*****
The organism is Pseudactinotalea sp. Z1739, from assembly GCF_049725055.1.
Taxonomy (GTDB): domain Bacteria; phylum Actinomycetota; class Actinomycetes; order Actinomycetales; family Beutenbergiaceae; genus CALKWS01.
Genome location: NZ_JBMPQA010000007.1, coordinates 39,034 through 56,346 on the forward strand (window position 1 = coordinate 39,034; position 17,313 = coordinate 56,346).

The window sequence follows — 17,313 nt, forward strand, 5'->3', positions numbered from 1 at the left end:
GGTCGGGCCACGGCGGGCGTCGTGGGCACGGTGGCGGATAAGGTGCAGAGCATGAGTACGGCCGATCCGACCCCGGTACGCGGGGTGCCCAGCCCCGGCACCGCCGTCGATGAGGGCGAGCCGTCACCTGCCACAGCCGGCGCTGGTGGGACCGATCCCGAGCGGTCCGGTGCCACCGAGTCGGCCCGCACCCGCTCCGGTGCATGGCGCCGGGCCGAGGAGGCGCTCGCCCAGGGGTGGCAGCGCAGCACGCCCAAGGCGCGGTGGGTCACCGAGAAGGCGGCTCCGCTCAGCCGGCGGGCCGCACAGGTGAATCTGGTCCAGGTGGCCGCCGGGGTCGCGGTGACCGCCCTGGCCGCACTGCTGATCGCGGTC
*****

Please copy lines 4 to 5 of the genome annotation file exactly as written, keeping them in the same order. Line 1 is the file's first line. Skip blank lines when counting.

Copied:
The window sequence follows — 17,313 nt, forward strand, 5'->3', positions numbered from 1 at the left end:
GGTCGGGCCACGGCGGGCGTCGTGGGCACGGTGGCGGATAAGGTGCAGAGCATGAGTACGGCCGATCCGACCCCGGTACGCGGGGTGCCCAGCCCCGGCACCGCCGTCGATGAGGGCGAGCCGTCACCTGCCACAGCCGGCGCTGGTGGGACCGATCCCGAGCGGTCCGGTGCCACCGAGTCGGCCCGCACCCGCTCCGGTGCATGGCGCCGGGCCGAGGAGGCGCTCGCCCAGGGGTGGCAGCGCAGCACGCCCAAGGCGCGGTGGGTCACCGAGAAGGCGGCTCCGCTCAGCCGGCGGGCCGCACAGGTGAATCTGGTCCAGGTGGCCGCCGGGGTCGCGGTGACCGCCCTGGCCGCACTGCTGATCGCGGTC